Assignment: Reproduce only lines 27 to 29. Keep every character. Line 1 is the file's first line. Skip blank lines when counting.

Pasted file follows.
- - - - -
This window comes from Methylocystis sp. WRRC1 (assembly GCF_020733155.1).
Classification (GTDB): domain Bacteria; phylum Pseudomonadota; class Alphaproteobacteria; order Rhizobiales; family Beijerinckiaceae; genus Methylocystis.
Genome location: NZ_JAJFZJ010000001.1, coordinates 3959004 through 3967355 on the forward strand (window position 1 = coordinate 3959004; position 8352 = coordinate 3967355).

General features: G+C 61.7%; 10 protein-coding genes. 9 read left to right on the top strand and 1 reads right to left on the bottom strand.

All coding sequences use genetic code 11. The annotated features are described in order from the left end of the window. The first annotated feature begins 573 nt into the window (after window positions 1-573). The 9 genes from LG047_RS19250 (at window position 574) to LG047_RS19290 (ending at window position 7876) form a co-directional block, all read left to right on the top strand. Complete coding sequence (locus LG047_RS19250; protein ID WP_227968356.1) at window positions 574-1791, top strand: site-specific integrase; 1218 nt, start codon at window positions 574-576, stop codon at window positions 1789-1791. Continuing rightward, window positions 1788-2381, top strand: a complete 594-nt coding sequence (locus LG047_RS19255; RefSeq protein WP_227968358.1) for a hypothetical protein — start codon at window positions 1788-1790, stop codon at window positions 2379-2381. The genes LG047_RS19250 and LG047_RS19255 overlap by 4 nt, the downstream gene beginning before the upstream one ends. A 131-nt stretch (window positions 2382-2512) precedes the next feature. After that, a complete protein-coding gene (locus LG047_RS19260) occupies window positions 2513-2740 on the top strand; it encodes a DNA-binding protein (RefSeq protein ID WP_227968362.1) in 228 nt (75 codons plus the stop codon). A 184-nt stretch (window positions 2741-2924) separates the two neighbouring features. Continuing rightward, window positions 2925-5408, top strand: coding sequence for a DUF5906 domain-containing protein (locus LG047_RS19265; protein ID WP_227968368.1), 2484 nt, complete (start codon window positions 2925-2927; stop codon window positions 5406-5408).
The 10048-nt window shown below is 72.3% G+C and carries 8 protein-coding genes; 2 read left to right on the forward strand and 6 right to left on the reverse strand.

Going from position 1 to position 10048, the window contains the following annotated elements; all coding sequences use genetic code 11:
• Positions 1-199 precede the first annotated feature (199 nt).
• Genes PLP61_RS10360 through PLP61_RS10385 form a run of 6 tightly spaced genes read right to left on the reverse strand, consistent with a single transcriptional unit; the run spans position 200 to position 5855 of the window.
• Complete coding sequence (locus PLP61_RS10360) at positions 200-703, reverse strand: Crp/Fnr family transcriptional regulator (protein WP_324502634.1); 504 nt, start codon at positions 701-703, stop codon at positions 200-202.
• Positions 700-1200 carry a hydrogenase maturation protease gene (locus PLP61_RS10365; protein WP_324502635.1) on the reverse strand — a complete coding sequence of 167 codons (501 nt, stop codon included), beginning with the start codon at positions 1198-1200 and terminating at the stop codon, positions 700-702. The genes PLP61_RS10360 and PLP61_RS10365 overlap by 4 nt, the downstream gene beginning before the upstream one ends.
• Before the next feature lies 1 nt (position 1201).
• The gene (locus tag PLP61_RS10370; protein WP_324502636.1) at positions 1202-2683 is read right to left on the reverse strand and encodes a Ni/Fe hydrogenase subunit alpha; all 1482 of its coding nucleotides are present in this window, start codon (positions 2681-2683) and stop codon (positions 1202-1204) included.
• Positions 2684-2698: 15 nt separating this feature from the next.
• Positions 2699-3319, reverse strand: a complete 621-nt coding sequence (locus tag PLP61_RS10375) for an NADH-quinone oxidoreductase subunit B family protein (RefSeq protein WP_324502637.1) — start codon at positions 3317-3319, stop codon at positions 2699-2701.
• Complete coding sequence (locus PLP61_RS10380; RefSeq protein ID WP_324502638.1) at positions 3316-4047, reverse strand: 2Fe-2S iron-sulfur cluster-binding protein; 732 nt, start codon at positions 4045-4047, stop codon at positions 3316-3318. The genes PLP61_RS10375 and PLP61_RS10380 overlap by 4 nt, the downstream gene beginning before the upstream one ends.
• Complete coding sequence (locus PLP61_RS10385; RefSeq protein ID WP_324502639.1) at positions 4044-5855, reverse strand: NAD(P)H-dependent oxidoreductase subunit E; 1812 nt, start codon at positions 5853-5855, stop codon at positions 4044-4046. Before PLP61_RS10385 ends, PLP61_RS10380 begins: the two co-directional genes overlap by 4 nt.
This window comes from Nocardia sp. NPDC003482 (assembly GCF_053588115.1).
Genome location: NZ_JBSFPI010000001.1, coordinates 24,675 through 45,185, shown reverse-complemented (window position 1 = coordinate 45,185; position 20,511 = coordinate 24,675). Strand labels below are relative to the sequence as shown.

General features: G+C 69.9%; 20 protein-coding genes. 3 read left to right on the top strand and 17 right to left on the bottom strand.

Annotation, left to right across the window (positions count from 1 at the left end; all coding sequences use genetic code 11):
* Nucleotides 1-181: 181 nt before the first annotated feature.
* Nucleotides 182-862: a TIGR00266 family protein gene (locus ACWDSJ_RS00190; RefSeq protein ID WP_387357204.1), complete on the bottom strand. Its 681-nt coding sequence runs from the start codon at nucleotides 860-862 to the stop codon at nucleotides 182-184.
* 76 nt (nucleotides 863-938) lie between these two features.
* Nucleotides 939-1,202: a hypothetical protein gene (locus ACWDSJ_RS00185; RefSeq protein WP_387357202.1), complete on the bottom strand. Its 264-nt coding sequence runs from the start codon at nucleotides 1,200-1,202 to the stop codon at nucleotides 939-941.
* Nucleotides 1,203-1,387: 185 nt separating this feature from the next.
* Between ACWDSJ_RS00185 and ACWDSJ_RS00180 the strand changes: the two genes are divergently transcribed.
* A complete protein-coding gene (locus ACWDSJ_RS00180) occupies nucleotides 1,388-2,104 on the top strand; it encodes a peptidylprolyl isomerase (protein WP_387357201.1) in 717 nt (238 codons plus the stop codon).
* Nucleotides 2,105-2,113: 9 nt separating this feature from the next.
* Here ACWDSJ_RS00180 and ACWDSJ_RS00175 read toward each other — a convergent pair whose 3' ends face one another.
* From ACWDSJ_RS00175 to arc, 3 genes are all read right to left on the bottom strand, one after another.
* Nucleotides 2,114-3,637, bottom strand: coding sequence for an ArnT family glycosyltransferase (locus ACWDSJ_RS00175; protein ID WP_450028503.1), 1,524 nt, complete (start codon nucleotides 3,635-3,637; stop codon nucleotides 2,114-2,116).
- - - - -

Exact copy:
* Between ACWDSJ_RS00185 and ACWDSJ_RS00180 the strand changes: the two genes are divergently transcribed.
* A complete protein-coding gene (locus ACWDSJ_RS00180) occupies nucleotides 1,388-2,104 on the top strand; it encodes a peptidylprolyl isomerase (protein WP_387357201.1) in 717 nt (238 codons plus the stop codon).
* Nucleotides 2,105-2,113: 9 nt separating this feature from the next.